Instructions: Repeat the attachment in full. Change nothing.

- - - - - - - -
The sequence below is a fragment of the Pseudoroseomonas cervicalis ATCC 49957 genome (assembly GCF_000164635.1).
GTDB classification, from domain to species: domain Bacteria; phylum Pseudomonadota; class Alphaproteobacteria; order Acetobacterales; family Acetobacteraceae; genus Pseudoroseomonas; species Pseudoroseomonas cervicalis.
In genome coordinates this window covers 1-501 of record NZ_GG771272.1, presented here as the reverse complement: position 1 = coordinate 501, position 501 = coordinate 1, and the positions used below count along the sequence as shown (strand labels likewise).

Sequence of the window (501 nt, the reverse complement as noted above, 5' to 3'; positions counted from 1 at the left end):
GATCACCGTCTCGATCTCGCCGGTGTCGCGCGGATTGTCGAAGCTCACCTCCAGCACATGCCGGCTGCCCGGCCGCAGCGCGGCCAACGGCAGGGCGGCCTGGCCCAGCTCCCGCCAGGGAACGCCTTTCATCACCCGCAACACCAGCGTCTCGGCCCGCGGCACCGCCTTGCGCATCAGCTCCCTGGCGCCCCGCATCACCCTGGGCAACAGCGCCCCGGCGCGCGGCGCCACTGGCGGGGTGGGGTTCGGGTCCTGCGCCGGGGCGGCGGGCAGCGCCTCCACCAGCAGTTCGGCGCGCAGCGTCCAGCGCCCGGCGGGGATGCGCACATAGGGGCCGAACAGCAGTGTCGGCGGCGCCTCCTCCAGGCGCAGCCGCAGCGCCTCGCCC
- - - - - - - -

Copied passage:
The sequence below is a fragment of the Pseudoroseomonas cervicalis ATCC 49957 genome (assembly GCF_000164635.1).
GTDB classification, from domain to species: domain Bacteria; phylum Pseudomonadota; class Alphaproteobacteria; order Acetobacterales; family Acetobacteraceae; genus Pseudoroseomonas; species Pseudoroseomonas cervicalis.
In genome coordinates this window covers 1-501 of record NZ_GG771272.1, presented here as the reverse complement: position 1 = coordinate 501, position 501 = coordinate 1, and the positions used below count along the sequence as shown (strand labels likewise).

Sequence of the window (501 nt, the reverse complement as noted above, 5' to 3'; positions counted from 1 at the left end):
GATCACCGTCTCGATCTCGCCGGTGTCGCGCGGATTGTCGAAGCTCACCTCCAGCACATGCCGGCTGCCCGGCCGCAGCGCGGCCAACGGCAGGGCGGCCTGGCCCAGCTCCCGCCAGGGAACGCCTTTCATCACCCGCAACACCAGCGTCTCGGCCCGCGGCACCGCCTTGCGCATCAGCTCCCTGGCGCCCCGCATCACCCTGGGCAACAGCGCCCCGGCGCGCGGCGCCACTGGCGGGGTGGGGTTCGGGTCCTGCGCCGGGGCGGCGGGCAGCGCCTCCACCAGCAGTTCGGCGCGCAGCGTCCAGCGCCCGGCGGGGATGCGCACATAGGGGCCGAACAGCAGTGTCGGCGGCGCCTCCTCCAGGCGCAGCCGCAGCGCCTCGCCC